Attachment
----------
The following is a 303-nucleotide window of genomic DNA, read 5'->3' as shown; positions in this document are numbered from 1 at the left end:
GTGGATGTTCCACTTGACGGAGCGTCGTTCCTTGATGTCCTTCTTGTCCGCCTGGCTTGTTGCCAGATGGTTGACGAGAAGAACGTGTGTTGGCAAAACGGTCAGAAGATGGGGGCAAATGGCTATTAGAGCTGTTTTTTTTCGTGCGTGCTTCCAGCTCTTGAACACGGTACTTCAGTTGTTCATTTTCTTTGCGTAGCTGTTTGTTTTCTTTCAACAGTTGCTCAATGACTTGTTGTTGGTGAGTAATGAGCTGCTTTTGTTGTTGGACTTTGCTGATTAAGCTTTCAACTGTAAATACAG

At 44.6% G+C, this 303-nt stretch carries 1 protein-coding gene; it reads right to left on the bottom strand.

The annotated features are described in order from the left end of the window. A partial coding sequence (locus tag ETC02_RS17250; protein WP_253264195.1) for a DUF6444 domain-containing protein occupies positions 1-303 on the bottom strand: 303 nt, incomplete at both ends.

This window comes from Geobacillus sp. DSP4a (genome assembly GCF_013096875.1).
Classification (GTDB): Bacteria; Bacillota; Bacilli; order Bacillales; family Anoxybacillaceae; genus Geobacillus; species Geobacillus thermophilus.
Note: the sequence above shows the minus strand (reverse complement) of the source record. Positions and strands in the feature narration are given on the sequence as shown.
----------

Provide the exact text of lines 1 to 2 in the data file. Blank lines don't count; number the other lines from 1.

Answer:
The following is a 303-nucleotide window of genomic DNA, read 5'->3' as shown; positions in this document are numbered from 1 at the left end:
GTGGATGTTCCACTTGACGGAGCGTCGTTCCTTGATGTCCTTCTTGTCCGCCTGGCTTGTTGCCAGATGGTTGACGAGAAGAACGTGTGTTGGCAAAACGGTCAGAAGATGGGGGCAAATGGCTATTAGAGCTGTTTTTTTTCGTGCGTGCTTCCAGCTCTTGAACACGGTACTTCAGTTGTTCATTTTCTTTGCGTAGCTGTTTGTTTTCTTTCAACAGTTGCTCAATGACTTGTTGTTGGTGAGTAATGAGCTGCTTTTGTTGTTGGACTTTGCTGATTAAGCTTTCAACTGTAAATACAG